With their second album ‘Heyoon’, London quartet Landshapes have pushed their love of experimentation and genre fusing to the limit
eyoon is the second release from London-based quartet Landshapes. Having previously recorded as Lulu And The Lampshades, a misspelled gig poster led to a name change and a refocusing on a more adventurous sound. Continuing on from where Rambutan left off, this album further advances the band’s insatiable appetite for stockpiling different sounds and styles.
At their best, Landshapes are capable of crafting sumptuous music. Ader, one of the more straightforward compositions on the album, is a rocking bass and drum track with occasional bursts of synth colour. It tells the tragic tale of artist Bas Jan Ader’s doomed attempt at crossing the Atlantic in a small sailboat. Red Electric Love Fern is a brooding and bubbling slow jam with an enchanting siren call.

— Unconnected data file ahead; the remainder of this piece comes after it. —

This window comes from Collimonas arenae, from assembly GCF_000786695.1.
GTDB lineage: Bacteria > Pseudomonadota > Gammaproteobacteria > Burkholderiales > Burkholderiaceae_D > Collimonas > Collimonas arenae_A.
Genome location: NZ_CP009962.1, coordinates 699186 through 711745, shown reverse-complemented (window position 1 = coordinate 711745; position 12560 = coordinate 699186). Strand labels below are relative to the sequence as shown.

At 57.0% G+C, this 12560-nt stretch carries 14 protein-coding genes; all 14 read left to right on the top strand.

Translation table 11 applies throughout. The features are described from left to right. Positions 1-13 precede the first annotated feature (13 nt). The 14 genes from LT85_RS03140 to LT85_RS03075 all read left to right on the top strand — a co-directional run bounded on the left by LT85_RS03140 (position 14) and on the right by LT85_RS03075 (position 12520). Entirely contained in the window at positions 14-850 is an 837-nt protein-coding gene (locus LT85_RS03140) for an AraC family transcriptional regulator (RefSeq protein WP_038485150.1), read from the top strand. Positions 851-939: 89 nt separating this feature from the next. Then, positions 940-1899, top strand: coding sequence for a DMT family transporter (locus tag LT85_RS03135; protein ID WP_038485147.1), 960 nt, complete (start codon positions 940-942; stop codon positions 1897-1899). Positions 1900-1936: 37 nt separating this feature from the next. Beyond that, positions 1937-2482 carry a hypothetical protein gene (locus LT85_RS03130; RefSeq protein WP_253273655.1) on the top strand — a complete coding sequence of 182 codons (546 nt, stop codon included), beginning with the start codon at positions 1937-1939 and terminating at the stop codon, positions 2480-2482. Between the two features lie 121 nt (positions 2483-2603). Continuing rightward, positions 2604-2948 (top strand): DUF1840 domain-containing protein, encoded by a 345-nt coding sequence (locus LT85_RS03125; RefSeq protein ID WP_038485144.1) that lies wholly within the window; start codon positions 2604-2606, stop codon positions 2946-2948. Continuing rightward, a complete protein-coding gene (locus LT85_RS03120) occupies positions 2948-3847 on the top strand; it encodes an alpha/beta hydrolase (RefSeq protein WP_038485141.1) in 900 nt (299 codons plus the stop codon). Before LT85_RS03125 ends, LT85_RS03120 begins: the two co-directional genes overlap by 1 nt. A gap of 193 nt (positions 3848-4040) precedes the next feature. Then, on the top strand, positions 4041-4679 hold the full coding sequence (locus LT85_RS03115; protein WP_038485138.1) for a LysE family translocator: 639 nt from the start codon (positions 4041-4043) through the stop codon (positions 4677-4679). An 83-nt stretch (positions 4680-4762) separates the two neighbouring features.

This kaleidoscopic approach does lead to the occasional misstep – Lone Wolf ventures too closely to bland Dido territory and Rhino is a slightly jarring modification of Let’s Dance era Bowie. However, when things come together, they do so in glorious fashion, as demonstrated on the album’s final track, Solipsist. Seemingly discordant notes balance perfectly and the tempo shifts throughout. Like a maverick chef bringing together ingredients that don’t belong on the same plate, it is testament to brave ambition.
There is plenty to admire on Heyoon and Landshapes commitment to unearthing new sounds and styles should be applauded. They are a band whose work continues to excite – who knows what they might come up with next.
Verdict: An ambitious adventure in multicolour
Have a listen to the ‘rocking bass and drum track with occasional bursts of synth colour’ of Ader below…